This study investigated the prevalence and associated factors of proteinuria in treatment naive human immunodeficiency virus (HIV) infected individuals. It also evaluated utility of dipstick urinalysis for the detection of impaired renal function. Two hundred (200) HIV seropositive patients and 72 HIV seronegative subjects were evaluated and tested for proteinuria using dipstick reagent strips. Serum urea and creatinine, haemoglobin, CD4+ T-lymphocyte (CD4+ cell) count and HIV RNA viral load were performed. Cockroft-Gault (CG) equation was used to estimate glomerular filtration rate (eGFR). Dipstick proteinuria was detected in 85 (43%) of the seropositive population compared to 6 (8.3%) in HIV seronegative subjects (odds ratio (OR) 8.3, p < 0.001). One hundred (50%) HIV positive subjects had CD4+ cell < 200 cells at baseline and 63 (31%) had impaired renal function. Although dipstick proteinuria was associated with male gender, severe anaemia, elevated serum urea and creatinine, significantly lower CD4+ cell count and impaired renal function, only the inverse association of dipstick proteinuria and CD4+ cell count remained on logistic regression (OR 0.4, 95% CI: 1.6 to 5.2). We have documented the high prevalence of proteinuria in HIV subjects prior to anti retroviral therapy (ART), and the important role of proteinuria as a significant risk factor for severe immunosuppression. We also show that dipstick proteinuria is not sensitive for the identification of impaired renal function, but has moderate utility in excluding renal insufficiency in subjects negative for proteinuria on dipstick testing.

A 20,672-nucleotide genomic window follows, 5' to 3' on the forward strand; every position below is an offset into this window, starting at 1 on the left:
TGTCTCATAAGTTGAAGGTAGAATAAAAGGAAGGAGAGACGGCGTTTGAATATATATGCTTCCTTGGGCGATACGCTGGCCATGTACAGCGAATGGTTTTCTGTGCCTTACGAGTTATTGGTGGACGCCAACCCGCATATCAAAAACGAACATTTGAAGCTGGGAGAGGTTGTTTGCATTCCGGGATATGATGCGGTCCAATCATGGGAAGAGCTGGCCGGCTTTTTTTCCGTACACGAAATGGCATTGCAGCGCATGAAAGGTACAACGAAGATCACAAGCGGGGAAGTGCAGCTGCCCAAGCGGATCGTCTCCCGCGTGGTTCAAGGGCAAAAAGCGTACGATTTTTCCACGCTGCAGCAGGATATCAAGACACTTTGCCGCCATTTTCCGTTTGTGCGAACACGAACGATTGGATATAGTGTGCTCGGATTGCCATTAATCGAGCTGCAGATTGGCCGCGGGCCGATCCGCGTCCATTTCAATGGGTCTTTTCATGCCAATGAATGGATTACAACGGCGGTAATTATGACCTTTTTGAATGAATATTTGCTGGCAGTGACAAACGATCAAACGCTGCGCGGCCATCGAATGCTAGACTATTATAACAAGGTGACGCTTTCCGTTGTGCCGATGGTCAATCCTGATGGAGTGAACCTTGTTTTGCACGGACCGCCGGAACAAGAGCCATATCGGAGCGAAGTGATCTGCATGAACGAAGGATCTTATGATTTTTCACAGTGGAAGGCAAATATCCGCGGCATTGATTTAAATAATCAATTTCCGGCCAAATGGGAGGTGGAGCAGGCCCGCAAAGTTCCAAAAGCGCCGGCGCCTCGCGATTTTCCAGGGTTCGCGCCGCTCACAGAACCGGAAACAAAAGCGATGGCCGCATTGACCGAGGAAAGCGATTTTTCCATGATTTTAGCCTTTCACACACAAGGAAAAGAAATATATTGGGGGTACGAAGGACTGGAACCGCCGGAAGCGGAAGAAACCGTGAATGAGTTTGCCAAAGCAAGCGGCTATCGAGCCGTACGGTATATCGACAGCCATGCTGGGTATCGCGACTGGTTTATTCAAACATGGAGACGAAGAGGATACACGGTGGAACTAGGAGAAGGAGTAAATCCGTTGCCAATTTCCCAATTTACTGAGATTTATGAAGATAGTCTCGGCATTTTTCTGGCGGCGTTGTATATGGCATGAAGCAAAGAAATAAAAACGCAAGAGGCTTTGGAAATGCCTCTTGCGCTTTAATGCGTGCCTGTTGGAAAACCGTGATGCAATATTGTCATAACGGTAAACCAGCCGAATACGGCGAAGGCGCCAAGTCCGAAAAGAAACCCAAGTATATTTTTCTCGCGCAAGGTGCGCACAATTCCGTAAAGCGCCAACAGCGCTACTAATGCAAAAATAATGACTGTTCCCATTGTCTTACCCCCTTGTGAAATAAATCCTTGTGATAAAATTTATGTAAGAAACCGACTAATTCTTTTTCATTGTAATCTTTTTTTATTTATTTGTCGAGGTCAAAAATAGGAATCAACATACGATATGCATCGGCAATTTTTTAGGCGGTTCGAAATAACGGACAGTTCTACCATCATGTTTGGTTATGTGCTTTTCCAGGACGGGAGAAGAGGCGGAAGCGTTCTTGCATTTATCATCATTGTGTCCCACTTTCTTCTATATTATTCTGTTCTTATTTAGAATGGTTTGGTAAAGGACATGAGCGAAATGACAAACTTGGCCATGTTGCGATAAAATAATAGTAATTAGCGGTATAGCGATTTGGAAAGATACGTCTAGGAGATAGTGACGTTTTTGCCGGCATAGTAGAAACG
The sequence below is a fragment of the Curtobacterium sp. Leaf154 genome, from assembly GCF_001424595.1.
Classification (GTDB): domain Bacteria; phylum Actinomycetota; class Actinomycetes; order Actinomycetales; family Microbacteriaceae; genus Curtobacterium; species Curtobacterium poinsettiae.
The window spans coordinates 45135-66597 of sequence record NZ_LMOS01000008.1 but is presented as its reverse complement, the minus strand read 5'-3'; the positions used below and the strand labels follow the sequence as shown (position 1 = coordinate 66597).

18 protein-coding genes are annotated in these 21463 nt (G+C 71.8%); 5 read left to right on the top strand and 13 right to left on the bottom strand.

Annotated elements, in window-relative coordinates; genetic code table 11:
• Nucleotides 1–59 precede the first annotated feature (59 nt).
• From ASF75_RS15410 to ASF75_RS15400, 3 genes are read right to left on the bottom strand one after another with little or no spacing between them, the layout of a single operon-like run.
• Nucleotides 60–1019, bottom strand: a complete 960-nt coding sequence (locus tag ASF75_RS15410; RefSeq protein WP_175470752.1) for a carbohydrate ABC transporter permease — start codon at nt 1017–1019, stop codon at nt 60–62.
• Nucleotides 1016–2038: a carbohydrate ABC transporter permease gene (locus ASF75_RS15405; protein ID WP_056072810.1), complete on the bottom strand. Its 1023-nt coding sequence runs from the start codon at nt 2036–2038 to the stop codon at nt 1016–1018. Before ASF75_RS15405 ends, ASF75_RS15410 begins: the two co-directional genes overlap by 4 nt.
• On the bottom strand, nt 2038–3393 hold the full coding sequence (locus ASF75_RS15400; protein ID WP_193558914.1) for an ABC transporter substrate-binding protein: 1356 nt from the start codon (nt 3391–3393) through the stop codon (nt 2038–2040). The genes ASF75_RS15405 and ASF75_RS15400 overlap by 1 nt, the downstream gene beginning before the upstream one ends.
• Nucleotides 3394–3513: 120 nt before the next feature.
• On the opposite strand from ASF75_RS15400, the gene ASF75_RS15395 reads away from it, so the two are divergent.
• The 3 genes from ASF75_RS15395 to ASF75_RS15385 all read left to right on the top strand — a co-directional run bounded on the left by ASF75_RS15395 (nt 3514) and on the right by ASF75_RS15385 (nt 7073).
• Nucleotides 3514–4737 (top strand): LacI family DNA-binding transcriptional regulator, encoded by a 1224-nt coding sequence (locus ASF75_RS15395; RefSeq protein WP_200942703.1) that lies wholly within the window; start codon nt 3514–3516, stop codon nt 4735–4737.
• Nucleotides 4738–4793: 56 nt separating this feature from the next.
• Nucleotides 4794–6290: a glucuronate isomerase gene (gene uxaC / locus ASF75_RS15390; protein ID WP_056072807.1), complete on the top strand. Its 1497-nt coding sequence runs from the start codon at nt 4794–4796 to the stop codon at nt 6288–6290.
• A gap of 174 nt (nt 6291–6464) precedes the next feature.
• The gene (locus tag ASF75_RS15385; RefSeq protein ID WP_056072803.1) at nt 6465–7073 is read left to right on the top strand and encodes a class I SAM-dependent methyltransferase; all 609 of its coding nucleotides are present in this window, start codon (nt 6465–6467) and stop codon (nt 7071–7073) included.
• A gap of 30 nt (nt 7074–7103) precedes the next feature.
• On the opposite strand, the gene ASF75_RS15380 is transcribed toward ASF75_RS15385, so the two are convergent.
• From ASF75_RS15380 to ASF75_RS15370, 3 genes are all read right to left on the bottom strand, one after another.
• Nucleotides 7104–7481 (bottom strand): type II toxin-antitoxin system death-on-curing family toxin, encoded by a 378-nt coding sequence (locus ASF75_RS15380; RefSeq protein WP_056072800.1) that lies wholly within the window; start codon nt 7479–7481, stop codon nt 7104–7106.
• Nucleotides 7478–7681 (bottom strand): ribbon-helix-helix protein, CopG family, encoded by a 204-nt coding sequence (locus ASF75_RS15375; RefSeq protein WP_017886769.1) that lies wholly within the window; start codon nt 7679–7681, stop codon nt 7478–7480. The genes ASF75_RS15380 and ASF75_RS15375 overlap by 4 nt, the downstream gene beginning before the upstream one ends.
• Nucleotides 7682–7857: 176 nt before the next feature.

Key words: Proteinuria, estimated glomerular filtration rate, immunosuppression.
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